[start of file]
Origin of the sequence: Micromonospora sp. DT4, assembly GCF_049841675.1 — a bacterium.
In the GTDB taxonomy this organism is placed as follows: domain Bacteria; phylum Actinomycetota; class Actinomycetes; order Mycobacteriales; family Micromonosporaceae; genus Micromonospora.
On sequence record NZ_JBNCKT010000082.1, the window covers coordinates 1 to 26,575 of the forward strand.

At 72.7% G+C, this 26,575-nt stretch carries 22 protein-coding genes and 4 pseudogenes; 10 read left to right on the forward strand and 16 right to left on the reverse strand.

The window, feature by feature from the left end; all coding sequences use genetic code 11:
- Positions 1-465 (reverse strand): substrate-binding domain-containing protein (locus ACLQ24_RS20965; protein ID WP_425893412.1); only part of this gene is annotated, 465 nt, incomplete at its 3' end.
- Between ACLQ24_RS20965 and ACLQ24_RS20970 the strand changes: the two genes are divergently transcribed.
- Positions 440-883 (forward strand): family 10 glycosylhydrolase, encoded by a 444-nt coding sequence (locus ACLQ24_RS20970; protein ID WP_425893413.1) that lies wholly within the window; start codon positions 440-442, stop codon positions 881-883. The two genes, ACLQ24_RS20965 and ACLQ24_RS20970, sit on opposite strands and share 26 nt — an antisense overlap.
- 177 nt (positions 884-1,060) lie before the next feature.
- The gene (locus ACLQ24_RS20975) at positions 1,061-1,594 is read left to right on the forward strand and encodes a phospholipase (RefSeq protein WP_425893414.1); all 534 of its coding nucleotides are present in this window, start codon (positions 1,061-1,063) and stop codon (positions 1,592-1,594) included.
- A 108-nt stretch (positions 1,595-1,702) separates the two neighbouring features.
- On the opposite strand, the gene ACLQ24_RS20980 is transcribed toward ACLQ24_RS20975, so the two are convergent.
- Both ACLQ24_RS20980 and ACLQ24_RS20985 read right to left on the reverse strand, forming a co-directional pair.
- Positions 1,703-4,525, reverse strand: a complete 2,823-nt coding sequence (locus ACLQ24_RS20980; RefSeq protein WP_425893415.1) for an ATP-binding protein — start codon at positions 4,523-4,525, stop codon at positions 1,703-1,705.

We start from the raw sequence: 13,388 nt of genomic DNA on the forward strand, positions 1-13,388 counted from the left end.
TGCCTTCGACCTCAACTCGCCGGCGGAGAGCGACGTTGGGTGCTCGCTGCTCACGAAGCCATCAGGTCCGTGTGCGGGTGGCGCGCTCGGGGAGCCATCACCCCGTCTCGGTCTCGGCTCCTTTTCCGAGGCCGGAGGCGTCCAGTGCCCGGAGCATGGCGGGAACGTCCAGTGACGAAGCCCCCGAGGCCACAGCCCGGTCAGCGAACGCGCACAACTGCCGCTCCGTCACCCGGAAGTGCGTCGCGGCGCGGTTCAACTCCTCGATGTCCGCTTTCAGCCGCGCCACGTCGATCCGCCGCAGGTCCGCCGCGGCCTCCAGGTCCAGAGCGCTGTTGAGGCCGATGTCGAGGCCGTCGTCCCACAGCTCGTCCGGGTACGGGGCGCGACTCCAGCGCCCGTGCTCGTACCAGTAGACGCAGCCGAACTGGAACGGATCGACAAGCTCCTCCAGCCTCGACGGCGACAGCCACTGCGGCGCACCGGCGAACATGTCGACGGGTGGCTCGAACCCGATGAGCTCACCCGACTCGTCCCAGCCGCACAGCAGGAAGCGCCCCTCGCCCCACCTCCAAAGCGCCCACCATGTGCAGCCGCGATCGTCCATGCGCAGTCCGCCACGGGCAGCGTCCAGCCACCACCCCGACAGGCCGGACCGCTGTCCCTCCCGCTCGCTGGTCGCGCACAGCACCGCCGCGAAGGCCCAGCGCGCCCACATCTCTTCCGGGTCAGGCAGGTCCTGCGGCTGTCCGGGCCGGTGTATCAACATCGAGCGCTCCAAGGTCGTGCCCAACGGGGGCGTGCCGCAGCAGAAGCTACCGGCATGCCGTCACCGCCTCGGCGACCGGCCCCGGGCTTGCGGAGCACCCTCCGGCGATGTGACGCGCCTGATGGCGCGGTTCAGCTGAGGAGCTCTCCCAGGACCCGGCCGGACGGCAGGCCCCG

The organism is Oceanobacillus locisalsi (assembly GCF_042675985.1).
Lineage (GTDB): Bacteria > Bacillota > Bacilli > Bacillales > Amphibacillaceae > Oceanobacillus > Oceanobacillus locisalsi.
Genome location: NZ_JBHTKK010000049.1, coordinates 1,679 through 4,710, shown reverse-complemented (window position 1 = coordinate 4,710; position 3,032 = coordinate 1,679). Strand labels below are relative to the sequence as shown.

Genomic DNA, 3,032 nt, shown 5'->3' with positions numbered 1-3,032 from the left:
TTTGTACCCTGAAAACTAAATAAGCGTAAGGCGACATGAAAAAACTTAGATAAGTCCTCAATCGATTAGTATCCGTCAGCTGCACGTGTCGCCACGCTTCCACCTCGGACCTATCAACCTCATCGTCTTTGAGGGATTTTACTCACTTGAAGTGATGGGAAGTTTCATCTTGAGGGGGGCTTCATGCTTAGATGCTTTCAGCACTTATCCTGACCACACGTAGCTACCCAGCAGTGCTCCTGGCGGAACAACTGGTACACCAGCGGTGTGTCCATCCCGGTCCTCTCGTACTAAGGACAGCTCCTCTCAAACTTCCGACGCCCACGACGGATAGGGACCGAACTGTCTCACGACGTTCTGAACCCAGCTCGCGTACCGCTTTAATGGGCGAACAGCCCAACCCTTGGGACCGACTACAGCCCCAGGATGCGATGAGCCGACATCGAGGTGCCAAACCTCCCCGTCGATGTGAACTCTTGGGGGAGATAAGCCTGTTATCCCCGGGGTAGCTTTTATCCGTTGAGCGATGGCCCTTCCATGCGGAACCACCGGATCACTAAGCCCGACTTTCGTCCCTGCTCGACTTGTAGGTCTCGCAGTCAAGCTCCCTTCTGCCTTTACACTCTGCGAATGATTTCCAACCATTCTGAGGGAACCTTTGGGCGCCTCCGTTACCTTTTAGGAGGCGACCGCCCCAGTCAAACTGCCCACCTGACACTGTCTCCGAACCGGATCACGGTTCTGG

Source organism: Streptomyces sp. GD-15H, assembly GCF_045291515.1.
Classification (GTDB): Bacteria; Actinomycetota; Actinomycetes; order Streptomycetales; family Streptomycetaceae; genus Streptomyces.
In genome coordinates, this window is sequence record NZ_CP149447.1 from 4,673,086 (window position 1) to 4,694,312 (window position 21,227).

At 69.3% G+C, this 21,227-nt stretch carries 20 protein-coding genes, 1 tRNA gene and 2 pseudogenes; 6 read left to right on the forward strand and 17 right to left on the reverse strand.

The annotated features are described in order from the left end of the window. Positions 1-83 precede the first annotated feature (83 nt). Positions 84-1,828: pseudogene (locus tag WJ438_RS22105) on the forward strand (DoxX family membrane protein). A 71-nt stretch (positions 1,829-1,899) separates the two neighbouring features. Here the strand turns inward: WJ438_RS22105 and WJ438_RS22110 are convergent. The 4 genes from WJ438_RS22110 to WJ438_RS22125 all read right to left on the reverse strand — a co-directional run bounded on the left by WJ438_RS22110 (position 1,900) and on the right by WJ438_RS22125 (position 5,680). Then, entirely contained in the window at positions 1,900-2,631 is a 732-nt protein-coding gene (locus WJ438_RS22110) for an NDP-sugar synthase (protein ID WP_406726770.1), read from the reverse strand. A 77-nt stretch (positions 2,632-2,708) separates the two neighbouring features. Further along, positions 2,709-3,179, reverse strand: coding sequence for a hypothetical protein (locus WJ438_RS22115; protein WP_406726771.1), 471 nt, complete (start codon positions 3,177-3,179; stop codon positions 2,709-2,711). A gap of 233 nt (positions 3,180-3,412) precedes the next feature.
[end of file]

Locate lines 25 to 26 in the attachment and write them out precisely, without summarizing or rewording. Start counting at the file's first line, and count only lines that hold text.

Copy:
At 69.3% G+C, this 21,227-nt stretch carries 20 protein-coding genes, 1 tRNA gene and 2 pseudogenes; 6 read left to right on the forward strand and 17 right to left on the reverse strand.

The annotated features are described in order from the left end of the window. Positions 1-83 precede the first annotated feature (83 nt). Positions 84-1,828: pseudogene (locus tag WJ438_RS22105) on the forward strand (DoxX family membrane protein). A 71-nt stretch (positions 1,829-1,899) separates the two neighbouring features. Here the strand turns inward: WJ438_RS22105 and WJ438_RS22110 are convergent. The 4 genes from WJ438_RS22110 to WJ438_RS22125 all read right to left on the reverse strand — a co-directional run bounded on the left by WJ438_RS22110 (position 1,900) and on the right by WJ438_RS22125 (position 5,680). Then, entirely contained in the window at positions 1,900-2,631 is a 732-nt protein-coding gene (locus WJ438_RS22110) for an NDP-sugar synthase (protein ID WP_406726770.1), read from the reverse strand. A 77-nt stretch (positions 2,632-2,708) separates the two neighbouring features. Further along, positions 2,709-3,179, reverse strand: coding sequence for a hypothetical protein (locus WJ438_RS22115; protein WP_406726771.1), 471 nt, complete (start codon positions 3,177-3,179; stop codon positions 2,709-2,711). A gap of 233 nt (positions 3,180-3,412) precedes the next feature.